So a bunch of us saw the xrays and CT scans today - us included a vet friend and a nurse friend. I'd only seen the post-op ones that look an awful lot like these (thanks Claire for the link). I think I had a quite good idea of what the damage was but it's always interesting seeing what it physically looks like. The left heel literally had fragments of the calcaneus bone (big lumpy one which constitutes the heel) floating about it. The right foot looks really well repaired; the damage is localised to just the calcaneus, and thus the subtalar joint it forms with the talus bone above it. This is quite a low mobility joint so at worst shouldn't affect me too much (*cross fingers*). Essentially: all good news for my right foot. The left foot is still an open question - have to wait for more ossification (bone formation) and see what develops. I'm awaiting a chat with Mr Klinker the surgeon who repaired my right foot to discuss things like whether it should be in a cast, repair time, more surgery, etc.
The CT scans are amazing, photographic series of slices with incredibly high detail. You have to mentally reconstruct these slices into a 3D shape but even so exactly where the fractures and so on are are minutely reported. Awesome - this technology is definitely a fantastic aspect of Western medicine.
Yesterday started off rough but finished well. After the three hits of morphine in the afternoon, the Wimbledon posse, Nik, Eva, and my mum all coming by yesterday I was completely painfree from 9pm on all the way through the morning. Woo-hoo! The nightcap of a cup of horlicks and a temazepam helped too... This morning, awestruck and pathetically grateful I'd got through all this mangling with only a half day of pain I was wheeled down to xray cheerfully listening to tunes and feeling fab.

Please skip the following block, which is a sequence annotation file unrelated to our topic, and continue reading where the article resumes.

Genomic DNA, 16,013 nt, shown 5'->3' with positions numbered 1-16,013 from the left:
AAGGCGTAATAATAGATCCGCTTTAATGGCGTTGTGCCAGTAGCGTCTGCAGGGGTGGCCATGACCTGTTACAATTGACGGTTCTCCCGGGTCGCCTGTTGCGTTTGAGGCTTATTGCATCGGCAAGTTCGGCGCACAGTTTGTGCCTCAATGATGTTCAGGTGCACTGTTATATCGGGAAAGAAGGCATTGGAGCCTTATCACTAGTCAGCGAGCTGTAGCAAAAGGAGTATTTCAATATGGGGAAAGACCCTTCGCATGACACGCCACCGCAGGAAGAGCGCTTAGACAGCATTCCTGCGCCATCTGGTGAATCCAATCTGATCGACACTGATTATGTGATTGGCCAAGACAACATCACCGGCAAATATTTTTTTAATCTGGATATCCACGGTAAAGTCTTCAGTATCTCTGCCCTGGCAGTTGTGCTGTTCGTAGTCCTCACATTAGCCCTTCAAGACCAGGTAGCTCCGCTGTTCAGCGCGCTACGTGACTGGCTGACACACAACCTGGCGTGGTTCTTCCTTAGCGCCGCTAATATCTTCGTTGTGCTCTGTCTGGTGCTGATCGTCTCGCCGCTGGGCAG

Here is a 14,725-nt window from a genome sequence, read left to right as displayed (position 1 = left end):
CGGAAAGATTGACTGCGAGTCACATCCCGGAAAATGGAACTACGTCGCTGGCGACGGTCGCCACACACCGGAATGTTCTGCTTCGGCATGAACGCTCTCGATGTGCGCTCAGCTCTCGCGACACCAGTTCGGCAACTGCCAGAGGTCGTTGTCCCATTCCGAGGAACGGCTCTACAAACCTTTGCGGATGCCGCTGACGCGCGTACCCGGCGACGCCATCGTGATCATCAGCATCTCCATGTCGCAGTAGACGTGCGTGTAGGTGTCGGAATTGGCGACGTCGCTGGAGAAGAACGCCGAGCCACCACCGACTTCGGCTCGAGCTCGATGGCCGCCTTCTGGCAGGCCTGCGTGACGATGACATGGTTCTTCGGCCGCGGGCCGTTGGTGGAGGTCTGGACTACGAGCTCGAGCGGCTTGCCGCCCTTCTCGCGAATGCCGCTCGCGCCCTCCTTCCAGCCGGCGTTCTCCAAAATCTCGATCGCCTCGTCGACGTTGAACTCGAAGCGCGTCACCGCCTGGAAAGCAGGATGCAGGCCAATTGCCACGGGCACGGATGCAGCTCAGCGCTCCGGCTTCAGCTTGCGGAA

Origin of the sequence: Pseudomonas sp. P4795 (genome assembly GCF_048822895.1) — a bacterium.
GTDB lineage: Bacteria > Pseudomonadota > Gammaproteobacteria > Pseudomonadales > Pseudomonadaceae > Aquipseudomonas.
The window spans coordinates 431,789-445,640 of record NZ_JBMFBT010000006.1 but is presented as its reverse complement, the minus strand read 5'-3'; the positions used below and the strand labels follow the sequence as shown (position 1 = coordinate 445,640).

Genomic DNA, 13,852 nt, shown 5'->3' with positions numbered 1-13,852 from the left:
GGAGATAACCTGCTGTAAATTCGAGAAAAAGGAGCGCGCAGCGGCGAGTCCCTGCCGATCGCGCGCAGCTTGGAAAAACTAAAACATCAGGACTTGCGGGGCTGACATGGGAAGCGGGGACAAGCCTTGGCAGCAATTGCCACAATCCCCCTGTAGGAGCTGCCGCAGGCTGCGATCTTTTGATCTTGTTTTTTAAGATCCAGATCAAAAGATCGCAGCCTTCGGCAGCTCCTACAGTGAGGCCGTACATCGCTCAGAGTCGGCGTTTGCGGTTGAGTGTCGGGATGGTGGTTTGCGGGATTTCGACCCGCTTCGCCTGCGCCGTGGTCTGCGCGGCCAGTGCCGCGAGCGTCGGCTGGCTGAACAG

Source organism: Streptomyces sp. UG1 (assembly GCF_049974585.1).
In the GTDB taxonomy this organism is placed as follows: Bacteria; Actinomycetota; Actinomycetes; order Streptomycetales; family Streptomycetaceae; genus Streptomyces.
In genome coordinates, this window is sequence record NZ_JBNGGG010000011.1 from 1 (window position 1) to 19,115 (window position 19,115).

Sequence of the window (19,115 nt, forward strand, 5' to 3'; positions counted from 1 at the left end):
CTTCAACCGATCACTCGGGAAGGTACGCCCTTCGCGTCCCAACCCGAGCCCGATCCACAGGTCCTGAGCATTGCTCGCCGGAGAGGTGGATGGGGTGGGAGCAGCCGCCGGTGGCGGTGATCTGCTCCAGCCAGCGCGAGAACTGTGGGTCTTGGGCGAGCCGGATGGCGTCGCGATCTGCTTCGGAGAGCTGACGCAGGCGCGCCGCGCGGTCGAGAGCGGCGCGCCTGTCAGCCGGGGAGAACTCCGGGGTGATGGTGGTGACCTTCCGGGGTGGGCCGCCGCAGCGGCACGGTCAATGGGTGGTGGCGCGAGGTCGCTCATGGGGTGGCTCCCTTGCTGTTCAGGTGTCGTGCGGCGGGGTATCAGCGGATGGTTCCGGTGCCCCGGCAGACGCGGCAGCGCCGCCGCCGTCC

The lateral, axial, and joint xrays showed a whole lot of screws and a mesh of metal to hold the heel (calcaneus) together. Who knows, but it looked OK to me. Back upstairs, 11am, chatting with mum, with only a couple of random muscle spasms as warning it felt like someone rammed a hot soldering iron into my heel. My fifteen painfree hours came to an abrupt end and after the nursey drug form filling I had to sink back into a dull indistinct drug haze malaise the rest of the afternoon.
Really, there is nothing fun about being on morphine or any of the hospital analgesics. In exchange for not involuntarily twisting about in your mattress and randomly clawing at things you are mostly robbed of sensation, motivation, pathos, hunger, satiety. Best thing to do is vaguely sleep through it and hope that it's kept at bay long enough for the next round.
The other crappy thing about painkillers is there's no strong sense of feedback on the healing. At least last night without the dosing (I don't take it unless I absolutely have to) and without the pain there's a sense of it getting fixed. Also when you move into a bad position there's immediate feedback--turn over, ouch, tweak position, ahhh, fine. When you're constantly ripped on painkillers you don't know what's going on; your nerve-endings could be caught in a blowtorch, or you could have twisted something, or subjected it to continuous pressure, or, ... and you just wouldn't know.
So I hope that's the last ever write on this. Sorry to folks who've been by and I've been totally out of it, I promise to be better next time :-)
Quick note while the morphine is in effect...
Went into surgery around 13:45, op took 3.5-4hrs, and I was in recovery til just before 22:00. Apparently I started bleeding quite badly after being sewn up hence the time in recovery.
Operation I've been told went well. I'm in a cast, with a blood drain to catch any more, and foot's elevated. Puked a couple of times even just trying to drink last night, so switched to IV, and that's also how my antibiotics are coming in. Pain earlier in the day was not at all fun. I'm too drugged right now to express it, which is probably just as well. I recommend not falling off the side of a house.
Head's swirling, time to lie down... I'm very happy to see people, if you don't mind me being a bit woozy.